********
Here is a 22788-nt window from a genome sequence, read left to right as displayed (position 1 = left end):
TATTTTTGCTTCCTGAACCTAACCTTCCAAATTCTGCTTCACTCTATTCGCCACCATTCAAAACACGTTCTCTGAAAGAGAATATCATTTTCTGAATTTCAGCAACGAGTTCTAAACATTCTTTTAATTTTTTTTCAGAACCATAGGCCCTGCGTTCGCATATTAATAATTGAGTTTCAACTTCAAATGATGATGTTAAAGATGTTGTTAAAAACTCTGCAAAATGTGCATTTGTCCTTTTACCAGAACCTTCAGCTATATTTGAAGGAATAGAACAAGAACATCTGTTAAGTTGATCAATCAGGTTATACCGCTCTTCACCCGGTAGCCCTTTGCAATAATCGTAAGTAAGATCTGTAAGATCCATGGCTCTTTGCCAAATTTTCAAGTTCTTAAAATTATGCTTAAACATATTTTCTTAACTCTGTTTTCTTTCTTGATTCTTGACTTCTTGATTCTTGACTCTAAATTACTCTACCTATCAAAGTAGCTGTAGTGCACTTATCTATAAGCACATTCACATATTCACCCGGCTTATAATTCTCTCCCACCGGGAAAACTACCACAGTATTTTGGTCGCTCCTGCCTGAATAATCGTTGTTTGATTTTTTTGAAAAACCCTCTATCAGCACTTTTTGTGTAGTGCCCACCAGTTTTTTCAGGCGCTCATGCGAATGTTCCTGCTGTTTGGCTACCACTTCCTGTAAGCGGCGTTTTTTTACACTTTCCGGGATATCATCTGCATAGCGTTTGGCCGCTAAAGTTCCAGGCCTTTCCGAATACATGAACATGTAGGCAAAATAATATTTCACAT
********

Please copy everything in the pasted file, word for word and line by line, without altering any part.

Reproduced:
Here is a 22788-nt window from a genome sequence, read left to right as displayed (position 1 = left end):
TATTTTTGCTTCCTGAACCTAACCTTCCAAATTCTGCTTCACTCTATTCGCCACCATTCAAAACACGTTCTCTGAAAGAGAATATCATTTTCTGAATTTCAGCAACGAGTTCTAAACATTCTTTTAATTTTTTTTCAGAACCATAGGCCCTGCGTTCGCATATTAATAATTGAGTTTCAACTTCAAATGATGATGTTAAAGATGTTGTTAAAAACTCTGCAAAATGTGCATTTGTCCTTTTACCAGAACCTTCAGCTATATTTGAAGGAATAGAACAAGAACATCTGTTAAGTTGATCAATCAGGTTATACCGCTCTTCACCCGGTAGCCCTTTGCAATAATCGTAAGTAAGATCTGTAAGATCCATGGCTCTTTGCCAAATTTTCAAGTTCTTAAAATTATGCTTAAACATATTTTCTTAACTCTGTTTTCTTTCTTGATTCTTGACTTCTTGATTCTTGACTCTAAATTACTCTACCTATCAAAGTAGCTGTAGTGCACTTATCTATAAGCACATTCACATATTCACCCGGCTTATAATTCTCTCCCACCGGGAAAACTACCACAGTATTTTGGTCGCTCCTGCCTGAATAATCGTTGTTTGATTTTTTTGAAAAACCCTCTATCAGCACTTTTTGTGTAGTGCCCACCAGTTTTTTCAGGCGCTCATGCGAATGTTCCTGCTGTTTGGCTACCACTTCCTGTAAGCGGCGTTTTTTTACACTTTCCGGGATATCATCTGCATAGCGTTTGGCCGCTAAAGTTCCAGGCCTTTCCGAATACATGAACATGTAGGCAAAATAATATTTCACAT